Getting Around, Seville Travel, Transport and Car Rental

(Seville, Andalucia, Spain)

Seville Travel and TransportThe Andalucian capital lies on the south-western side of Spain, being within comfortable driving distance of the Portuguese border. Travel connections in Seville are everything that you would expect in a modern city with a population topping 700,000 people. Public transport here comprises a surprisingly efficient network of buses, along with a recently opened metro train network and a new tram service.

The Seville metro opened in the spring of 2009 and plies a U-shaped route, which stretches for just under 20 km / 12 miles and connects areas such as the Plaza de Cuba, the Prado de San Sebastian and also San Bernardo. Currently divided into three zones, the metro operates from 06:30 to 23:00 Monday to Thursday, and between 06:30 and 02:00 on Friday and Saturday.

Tourists who are planning a holiday with much sightseeing involved may like to consider the purchase of a Seville Card (Sevilla Card), which boasts unlimited usage of the city's public transportation, as well as free admission to museums and other attractions. The card also provides free trips on local sightseeing buses and cruises on the Guadalquivir River.

Seville International Airport - San Pablo Airport (SVQ) / Arriving by Air

The is served by the San Pablo Airport (Seville Airport).

Car Rental

Many of the main roads in and around Seville are fairly new and in good condition. When arriving by car from another country, visitors need no special documentation, just the relevant papers from your country, such as your driving licence, vehicle registration documents and insurance details. When hiring a car here, you simply need to show your current driving licence.

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Driving Tips


Seville bus transport comes in the form of single-decker buses, which are usually orange in colour. You simply board at the front of the bus and either pay the bus driver, punch your ticket or show your travel card. Bus stations in the city are based at the Plaza de Armas and the Prado de San Sebastian.


Seville is typical of most Spanish cities and has a good supply of taxis, both day and night. Taxis are always white and have a logo on the doors, displaying the official taxi licence number. Meters begin with a basic fare, but additional charges are usually made for luggage, night-time driving and travel on public holidays. Many Spanish taxi drivers do not speak good English, meaning that it is useful to know a few key words, although this is not essential.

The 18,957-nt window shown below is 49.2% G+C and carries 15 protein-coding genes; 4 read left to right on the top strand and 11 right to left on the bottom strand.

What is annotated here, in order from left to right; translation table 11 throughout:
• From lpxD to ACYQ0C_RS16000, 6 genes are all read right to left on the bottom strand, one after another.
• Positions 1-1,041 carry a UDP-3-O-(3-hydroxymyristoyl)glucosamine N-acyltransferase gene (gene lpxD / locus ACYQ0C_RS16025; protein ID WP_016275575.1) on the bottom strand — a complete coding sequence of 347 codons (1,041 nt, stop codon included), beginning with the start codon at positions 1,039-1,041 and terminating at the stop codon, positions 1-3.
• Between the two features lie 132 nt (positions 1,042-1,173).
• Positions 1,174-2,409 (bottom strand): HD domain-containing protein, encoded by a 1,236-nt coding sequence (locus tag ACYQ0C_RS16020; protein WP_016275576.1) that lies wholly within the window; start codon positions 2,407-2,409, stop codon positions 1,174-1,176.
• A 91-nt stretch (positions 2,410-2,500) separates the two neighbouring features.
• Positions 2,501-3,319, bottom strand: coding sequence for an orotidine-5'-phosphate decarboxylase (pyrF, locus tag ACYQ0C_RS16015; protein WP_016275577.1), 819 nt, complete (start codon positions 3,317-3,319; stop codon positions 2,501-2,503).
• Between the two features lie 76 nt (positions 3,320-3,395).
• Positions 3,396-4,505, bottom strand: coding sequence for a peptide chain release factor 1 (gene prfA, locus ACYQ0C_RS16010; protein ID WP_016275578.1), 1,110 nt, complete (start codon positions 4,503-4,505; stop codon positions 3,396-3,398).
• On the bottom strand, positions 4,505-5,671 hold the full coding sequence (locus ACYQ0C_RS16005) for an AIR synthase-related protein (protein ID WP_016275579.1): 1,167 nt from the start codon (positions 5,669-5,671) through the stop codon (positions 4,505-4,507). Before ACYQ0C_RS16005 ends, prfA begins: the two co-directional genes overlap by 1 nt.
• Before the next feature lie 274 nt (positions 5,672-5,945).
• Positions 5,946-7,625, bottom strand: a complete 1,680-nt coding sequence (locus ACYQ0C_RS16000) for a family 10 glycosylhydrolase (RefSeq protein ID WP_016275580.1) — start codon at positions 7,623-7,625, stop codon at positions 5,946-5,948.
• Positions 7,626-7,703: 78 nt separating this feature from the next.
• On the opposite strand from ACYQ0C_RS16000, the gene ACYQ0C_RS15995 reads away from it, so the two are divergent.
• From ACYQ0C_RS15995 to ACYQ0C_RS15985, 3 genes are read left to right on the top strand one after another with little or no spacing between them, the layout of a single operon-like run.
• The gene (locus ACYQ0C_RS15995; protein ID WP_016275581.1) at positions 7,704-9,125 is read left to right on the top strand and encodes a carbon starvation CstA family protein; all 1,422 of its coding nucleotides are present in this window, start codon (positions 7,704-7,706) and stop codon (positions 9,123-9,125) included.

By Foot

This city is well pedestrianised and tourists will find it easy to walk around the centre. Many of the major sights are often only a short walk from the principal hotels and the tourist information offices provide a brochure entitled 'Paseando por Sevilla' (strolling around Seville), which suggests some interesting walks around the city.


Seville's main coach station resides within the city centre, at the Plaza de Armas. This modern bus station has plenty of ticket booths and an information desk, while there is even a shopping mall. From this station, there are coaches that travel to destinations all over Spain, such as Madrid and Barcelona, as well as trips to France and Switzerland.

Trains and Railway Station

The main train station in Andalucia is Seville's Santa Justa train station, which is relatively new. This modern building is large and spacious, with excellent facilities, including a restaurant, ATM cashpoint machines, currency exchange and some gift shops. It is an easy station to use and all trains and platforms are visible through large windows. There are good transport connections to all major Andalucian towns and other cities nearby. From here, it takes around three hours to travel to Madrid by train and in the region of nine hours to reach Barcelona.